March 2, 2021 – Community Champion Award Presented

Erin Dickerson’s Prayer

Heavenly Father,

Christopher Morley once said, “If we discovered we only had five minutes left to say all that we wanted to say, every telephone booth would be occupied by people calling other people to stammer that they loved them.”  Lord, help us not to wait until our last five minutes, but instead to spend some amount of time each and every day to tell those around us (family, friends, or strangers) something positive and affirming.  Only You know how much of a difference it may make.

Amen.

Shoes for the Shoeless Needs New Warehouse Space

One of the most important children’s charities in our community, Shoes for the Shoeless, is in desperate need of 1200-1500 square feet of warehouse space that is preferably climate-controlled to store their shoes and socks for children. They additionally need a place to park their two trucks, ideally just outside the warehouse. The space they have been using will soon not be available.

If you know of any space, please let Kris Horlacher and her organization know.

WDTN has a video and article about their need for a new location.

Committee Meetings

  • 3/17/2021, 6 PM, Tom Frazier Tee Off for Youth Golf 2021, Zoom hosted by Mike Bevis. Meetings in 2021 will be on Wednesdays on 1/13, 2/17, 3/17, 4/14, 5/12, 6/16, 7/7. Additional volunteers are always welcome. The golf outing will be held on 7/12/2021.
  • 3/16/2021, 6 PM, Monthly Board of Directors Meeting, Zoom hosted by President Debe Dockins

Community Events

Greg Griffin announced that the Easter Egg Drive through will be held on April 3rd, 2021.

Visual Arts Contest chairs Deb Saunders and Jane Fiehrer have sent out the invitation to art teachers at local schools so they can invite their students to participate.

Beth Duncan, chair of Centerville’s Got Talent, said she needs more volunteers to help with this committee. The contest will be for kids ages 4-19 that live or go to school in Centerville or Washington Township and will be participating in the event via videos they create of their talent.

Happy Birthday, Tim Clemmer

Today was Tim Clemmer’s Birthday! Bob Burkman led our choir in singing Happy Birthday to the Birthday Boy. Tim approved of our rendition. He was wearing a birthday hat before, during and after the celebration song! Have a great year Tim!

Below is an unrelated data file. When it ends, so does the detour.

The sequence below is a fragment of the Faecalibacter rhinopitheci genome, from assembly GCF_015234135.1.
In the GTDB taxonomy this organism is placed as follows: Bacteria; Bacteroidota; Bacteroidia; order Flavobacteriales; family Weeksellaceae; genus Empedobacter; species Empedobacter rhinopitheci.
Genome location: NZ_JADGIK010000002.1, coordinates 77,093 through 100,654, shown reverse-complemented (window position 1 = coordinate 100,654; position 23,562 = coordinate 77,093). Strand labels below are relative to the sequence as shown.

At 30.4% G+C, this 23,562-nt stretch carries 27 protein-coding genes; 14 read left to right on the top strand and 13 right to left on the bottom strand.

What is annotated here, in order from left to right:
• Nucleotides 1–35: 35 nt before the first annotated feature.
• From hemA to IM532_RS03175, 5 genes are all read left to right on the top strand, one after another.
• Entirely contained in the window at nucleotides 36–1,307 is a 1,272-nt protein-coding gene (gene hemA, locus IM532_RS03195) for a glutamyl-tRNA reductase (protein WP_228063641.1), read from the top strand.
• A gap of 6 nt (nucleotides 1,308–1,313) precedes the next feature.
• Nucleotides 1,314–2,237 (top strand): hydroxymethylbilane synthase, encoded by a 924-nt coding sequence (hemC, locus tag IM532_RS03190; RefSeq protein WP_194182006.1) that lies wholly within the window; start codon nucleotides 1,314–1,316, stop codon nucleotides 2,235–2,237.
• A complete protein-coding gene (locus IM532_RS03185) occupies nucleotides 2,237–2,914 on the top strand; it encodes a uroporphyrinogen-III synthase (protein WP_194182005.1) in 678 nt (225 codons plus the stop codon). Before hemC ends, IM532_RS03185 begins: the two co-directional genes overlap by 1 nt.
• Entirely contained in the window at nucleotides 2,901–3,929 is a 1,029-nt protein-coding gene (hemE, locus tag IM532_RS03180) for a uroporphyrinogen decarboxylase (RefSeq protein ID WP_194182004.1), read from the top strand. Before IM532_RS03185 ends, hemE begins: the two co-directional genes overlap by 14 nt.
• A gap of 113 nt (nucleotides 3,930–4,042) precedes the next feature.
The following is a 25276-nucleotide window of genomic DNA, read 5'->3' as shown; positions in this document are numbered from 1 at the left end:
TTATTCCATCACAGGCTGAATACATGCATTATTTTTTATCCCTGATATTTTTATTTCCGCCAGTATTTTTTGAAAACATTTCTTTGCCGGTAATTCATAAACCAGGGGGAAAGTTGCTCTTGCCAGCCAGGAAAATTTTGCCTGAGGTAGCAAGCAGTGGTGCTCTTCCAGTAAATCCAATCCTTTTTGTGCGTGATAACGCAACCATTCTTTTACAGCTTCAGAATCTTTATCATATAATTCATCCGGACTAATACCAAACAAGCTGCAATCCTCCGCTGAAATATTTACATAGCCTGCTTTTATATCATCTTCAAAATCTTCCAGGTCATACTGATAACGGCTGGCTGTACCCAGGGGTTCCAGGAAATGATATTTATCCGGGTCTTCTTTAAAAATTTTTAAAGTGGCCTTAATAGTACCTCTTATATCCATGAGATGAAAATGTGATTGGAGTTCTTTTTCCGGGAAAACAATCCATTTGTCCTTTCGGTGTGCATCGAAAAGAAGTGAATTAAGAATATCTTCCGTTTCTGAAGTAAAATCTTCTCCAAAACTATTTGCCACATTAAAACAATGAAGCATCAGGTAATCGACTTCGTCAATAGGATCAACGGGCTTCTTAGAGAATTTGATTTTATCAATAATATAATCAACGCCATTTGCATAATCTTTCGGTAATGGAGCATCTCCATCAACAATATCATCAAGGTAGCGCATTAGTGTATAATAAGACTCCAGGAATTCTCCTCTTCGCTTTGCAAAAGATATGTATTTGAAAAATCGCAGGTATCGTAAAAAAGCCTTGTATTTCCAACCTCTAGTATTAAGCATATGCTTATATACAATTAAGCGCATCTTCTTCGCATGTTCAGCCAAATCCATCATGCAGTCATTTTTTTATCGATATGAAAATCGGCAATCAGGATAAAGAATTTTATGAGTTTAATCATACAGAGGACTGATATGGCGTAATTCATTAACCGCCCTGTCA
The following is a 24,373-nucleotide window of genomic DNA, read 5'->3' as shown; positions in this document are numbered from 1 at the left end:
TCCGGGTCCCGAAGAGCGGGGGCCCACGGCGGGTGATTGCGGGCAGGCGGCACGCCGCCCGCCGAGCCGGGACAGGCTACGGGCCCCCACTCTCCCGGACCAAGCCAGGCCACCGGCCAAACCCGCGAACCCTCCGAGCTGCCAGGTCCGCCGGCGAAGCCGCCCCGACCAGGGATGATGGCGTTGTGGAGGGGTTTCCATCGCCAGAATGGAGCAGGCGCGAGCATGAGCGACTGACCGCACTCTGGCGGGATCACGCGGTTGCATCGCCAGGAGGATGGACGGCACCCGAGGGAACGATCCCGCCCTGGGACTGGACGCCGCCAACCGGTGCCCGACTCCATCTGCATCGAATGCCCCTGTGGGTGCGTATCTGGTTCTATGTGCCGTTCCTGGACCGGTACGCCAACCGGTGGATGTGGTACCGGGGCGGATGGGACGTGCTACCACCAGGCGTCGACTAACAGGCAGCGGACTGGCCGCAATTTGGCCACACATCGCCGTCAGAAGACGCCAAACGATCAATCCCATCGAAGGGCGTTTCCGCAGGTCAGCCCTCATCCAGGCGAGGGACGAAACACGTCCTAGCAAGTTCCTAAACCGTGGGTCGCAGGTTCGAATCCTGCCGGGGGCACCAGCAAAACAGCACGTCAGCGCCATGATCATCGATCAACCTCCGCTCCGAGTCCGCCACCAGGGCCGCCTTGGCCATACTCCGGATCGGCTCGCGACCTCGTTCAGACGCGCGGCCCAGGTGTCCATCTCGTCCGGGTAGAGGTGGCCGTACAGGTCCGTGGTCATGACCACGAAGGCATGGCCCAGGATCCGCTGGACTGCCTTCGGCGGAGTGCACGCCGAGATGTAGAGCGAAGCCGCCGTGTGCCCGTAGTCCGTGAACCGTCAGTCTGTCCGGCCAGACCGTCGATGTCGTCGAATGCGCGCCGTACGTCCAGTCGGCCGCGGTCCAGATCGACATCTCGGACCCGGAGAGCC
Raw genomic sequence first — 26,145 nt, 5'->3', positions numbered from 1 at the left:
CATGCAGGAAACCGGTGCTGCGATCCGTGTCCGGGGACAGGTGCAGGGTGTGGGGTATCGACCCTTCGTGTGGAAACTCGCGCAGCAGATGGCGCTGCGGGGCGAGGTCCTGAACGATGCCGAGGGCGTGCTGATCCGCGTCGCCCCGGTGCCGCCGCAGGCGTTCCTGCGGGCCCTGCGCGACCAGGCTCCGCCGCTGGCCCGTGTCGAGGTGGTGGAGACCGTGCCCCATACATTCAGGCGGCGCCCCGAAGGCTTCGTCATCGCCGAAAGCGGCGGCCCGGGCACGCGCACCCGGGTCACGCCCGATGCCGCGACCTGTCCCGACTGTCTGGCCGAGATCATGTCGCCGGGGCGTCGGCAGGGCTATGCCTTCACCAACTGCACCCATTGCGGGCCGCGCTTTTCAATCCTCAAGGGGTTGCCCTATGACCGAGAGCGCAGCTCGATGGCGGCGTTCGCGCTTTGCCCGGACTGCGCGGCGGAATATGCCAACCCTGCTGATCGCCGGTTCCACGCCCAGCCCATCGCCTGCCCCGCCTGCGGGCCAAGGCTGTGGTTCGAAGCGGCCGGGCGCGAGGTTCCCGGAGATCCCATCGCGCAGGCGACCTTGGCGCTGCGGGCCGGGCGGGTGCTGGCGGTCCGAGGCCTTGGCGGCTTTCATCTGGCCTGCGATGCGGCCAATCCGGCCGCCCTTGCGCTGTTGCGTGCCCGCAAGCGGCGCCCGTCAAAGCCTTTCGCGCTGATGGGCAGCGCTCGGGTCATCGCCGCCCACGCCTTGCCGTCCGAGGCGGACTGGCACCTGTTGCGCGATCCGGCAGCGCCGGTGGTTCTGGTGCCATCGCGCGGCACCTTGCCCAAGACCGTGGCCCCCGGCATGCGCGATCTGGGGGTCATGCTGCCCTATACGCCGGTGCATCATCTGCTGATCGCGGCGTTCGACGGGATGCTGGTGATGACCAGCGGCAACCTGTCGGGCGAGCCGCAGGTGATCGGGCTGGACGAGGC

Our guest of honor today, Kris Horlacher, mentioned she has not been on a Zoom call where anyone sang, and she thought it was cool.

Community Champion Award, Kris Horlacher

Mike Bevis and Judy DeMarco, the co-chairs of the Community Champion Award Committee, presented the 2021 winner, Kris Horlacher. Kris is the Executive Director of the Dayton based non-profit Shoes for the Shoeless (S4TS) that she founded in 2010. Over 125,000 children have been served. They are a mobile shoe store with 2 trucks. Pre-COVID they used 500 volunteers per month.

Their mission is, “To provide new, properly fitting gym shoes and socks to local children in need.”

Their vision is, “Relentlessly pursue our mission so that no child endures the unnecessary physical and emotional distress that results from wearing socks/shoes that are grossly inadequate. We will strive to become a valued organization in our community, known for our devoted and caring volunteers along with our faith-in-action.”

A trauma nurse by trade, she had a passion to help children who did not have shoes and socks of their own.  She left her job as a nurse and started “Shoes for the Shoeless” in 2010.  Kris also provides correct fitting shoes and socks to area children in desperate need, delivering thousands of shoes each year.

Kris spent time with children in all sorts of circumstances but one day she looked at the feet of one of the kids she had been working with for a few months and suddenly realized his shoes were too small for his feet.